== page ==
I think shaming can go both ways. I think it is commendable of those who work hard to eat a healthy diet and I actually really enjoy hearing their stories and perspectives as well as their habits. I have witnessed healthy people be insulted over their habits which is just crazy.
  10. TheMoonisMyLantern

    Filling in staffing holes?

    Wow, acuity is considered in addition to the census? Hundreds of flex nurses? Management that is able and willing to provide patient care? Ya'll hiring?
  11. TheMoonisMyLantern

    Coworkers Competing For Vending Machine Food And Drinks

    Uh, in my neck of the woods that would actually make you pretty popular! 😅
  12. TheMoonisMyLantern

    Does being a nurse make you feel like a good person?

    Lord knows we've probably ALL worked with a few nurses that despite being there to "help others" also presented as some pretty terrible people!
  13. TheMoonisMyLantern

    Coworkers Competing For Vending Machine Food And Drinks

    Sorry, I unleashed a little unflinching judgement myself! 😂 I think there's a difference between comments spoken out of concern versus comments meant to shame. There's nothing wrong with concern, but shaming just isn't an effective means of changing a point of view.
  14. TheMoonisMyLantern

    Does being a nurse make you feel like a good person?

    The more "functional" higher income non "underclass" have disgusting habits as well. Apathy, avarice, egomania. Except with their accumulated resources and influence their disgusting habits can effect all of society versus just one individual drown trodden person's health.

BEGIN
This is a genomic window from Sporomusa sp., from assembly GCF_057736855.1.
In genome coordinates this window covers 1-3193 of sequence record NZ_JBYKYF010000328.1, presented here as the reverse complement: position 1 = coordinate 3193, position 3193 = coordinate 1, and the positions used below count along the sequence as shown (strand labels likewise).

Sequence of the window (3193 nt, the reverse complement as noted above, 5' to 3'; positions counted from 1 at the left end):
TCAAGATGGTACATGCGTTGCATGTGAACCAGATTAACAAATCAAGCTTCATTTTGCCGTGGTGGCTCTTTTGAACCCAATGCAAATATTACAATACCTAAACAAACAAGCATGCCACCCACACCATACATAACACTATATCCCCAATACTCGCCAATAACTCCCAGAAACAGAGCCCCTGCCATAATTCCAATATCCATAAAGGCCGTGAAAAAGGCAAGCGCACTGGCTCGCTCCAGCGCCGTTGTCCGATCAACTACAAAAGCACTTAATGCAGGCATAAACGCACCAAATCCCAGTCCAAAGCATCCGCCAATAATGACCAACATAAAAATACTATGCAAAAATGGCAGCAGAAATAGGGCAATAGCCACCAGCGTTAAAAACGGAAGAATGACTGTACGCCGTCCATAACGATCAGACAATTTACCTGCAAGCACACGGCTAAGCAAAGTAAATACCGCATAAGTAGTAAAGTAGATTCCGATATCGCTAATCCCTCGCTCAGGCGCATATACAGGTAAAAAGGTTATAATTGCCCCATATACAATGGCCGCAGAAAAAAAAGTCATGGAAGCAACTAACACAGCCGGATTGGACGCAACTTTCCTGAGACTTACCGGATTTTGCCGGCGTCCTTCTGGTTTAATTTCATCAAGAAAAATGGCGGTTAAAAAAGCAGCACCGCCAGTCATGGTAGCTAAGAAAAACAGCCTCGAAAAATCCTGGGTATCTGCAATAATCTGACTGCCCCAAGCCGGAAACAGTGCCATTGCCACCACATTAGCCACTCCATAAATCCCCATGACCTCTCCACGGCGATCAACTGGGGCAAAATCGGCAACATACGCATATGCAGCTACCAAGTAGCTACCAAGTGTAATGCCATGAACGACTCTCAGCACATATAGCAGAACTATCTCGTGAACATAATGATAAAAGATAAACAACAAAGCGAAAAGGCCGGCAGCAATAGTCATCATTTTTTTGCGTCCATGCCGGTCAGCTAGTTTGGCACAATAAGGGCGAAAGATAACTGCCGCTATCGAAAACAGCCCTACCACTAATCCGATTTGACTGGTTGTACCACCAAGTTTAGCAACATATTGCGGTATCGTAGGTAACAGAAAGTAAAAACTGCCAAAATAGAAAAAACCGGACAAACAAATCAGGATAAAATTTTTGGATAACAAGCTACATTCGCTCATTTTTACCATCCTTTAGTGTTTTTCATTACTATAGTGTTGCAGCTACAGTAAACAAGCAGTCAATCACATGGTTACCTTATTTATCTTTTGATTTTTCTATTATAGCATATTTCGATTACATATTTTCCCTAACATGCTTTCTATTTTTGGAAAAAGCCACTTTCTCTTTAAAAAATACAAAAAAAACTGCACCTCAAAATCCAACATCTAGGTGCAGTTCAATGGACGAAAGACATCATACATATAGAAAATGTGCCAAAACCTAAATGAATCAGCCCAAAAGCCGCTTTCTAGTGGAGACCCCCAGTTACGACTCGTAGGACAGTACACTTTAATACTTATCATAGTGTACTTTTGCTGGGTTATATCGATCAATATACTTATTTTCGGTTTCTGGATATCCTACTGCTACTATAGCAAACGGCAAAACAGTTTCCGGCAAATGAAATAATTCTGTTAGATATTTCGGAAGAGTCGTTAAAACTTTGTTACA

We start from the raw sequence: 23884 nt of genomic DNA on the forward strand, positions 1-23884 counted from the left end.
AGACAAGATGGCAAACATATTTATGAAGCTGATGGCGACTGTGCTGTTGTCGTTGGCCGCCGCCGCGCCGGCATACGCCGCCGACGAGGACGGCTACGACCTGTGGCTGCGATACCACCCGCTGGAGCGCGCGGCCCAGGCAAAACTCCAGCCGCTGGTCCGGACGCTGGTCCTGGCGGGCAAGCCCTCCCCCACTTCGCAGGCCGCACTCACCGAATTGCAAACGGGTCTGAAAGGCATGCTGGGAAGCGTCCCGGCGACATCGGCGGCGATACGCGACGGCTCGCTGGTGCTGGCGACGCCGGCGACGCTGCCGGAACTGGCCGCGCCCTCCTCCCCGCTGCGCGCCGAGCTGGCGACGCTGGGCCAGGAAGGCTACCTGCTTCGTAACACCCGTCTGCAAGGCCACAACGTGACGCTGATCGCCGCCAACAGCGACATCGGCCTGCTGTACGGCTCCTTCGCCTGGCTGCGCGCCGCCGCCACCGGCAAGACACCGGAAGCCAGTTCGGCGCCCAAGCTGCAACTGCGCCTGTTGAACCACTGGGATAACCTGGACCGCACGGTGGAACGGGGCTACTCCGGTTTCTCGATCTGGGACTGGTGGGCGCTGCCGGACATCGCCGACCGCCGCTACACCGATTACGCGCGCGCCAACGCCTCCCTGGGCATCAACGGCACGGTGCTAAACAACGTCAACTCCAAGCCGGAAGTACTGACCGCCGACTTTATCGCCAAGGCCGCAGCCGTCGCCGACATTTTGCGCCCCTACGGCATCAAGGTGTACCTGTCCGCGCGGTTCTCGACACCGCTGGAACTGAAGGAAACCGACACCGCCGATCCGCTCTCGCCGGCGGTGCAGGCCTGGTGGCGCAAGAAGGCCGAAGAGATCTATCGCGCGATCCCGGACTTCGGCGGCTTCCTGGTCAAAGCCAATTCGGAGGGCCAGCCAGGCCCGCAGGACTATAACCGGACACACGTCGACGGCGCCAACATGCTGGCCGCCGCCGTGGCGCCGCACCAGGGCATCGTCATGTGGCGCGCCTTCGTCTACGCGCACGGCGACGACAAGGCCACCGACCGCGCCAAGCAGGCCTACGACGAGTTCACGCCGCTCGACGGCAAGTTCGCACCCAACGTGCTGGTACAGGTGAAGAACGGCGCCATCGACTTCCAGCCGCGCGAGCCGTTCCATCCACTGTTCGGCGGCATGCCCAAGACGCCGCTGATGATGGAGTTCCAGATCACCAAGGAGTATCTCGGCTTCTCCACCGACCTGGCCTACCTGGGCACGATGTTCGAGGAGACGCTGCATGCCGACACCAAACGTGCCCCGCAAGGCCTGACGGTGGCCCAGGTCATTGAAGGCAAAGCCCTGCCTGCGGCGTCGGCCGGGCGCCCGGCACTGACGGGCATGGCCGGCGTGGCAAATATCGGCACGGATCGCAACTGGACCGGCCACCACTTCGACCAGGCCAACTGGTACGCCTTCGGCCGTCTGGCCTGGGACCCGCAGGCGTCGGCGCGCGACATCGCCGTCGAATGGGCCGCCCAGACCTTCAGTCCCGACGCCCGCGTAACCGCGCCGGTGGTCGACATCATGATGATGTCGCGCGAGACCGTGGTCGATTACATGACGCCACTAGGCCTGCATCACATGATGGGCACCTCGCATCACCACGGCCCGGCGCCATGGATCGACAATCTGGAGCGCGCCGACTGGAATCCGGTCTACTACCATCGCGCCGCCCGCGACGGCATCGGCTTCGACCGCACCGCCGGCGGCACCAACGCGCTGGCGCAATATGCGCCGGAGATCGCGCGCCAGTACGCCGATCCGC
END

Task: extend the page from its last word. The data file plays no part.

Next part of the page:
15. TheMoonisMyLantern

    Does being a nurse make you feel like a good person?

    I don't think you should feel guilt for finding a job that doesn't wreak havoc on your mental health and personal life. I can relate to you in the sense that I've always enjoyed working with the less desirable patient populations homeless, mentally ill, substance users, elderly, ID/DD, forensics, etc., Mainly because I just felt like maybe that's where I could do the most good. Nursing is just an occupation, but the fact that it allows me to help make a person's life a little bit easier, comfortable, or better is very important to me. Realistically you can do this with any patient population regardless of their income or privilege , they still are deserving of high quality care and kindness.
  16. TheMoonisMyLantern

    Filling in staffing holes?

    A float pool or resource pool is very common in hospitals to help fill in staffing holes. In addition the person doing staffing for the shift will look at the census and staffing for each unit in the hospital and reallocate staff as needed if a unit has a surplus of staff and another has a shortage. Certain areas may be "closed" units and cover their own staffing, usually highly specialized units like mother/baby, nicu, peds, etc. it's not uncommon for closed units to have a scheduled "on call"" or mandatory overtime schedule to cover staffing holes. In larger areas agencies can send nurses to help with coverage, it's easier to get staff the more notice you give them. For chronic shortages travelers are utilized. Then of course there's the daily begging for permanent staff to pick up shifts. Oh and hiring PRN or Per diem staff to help fill in holes is common as well. Small hospitals seem to utilize mandatory overtime quite a bit because the census can be pretty turbulent.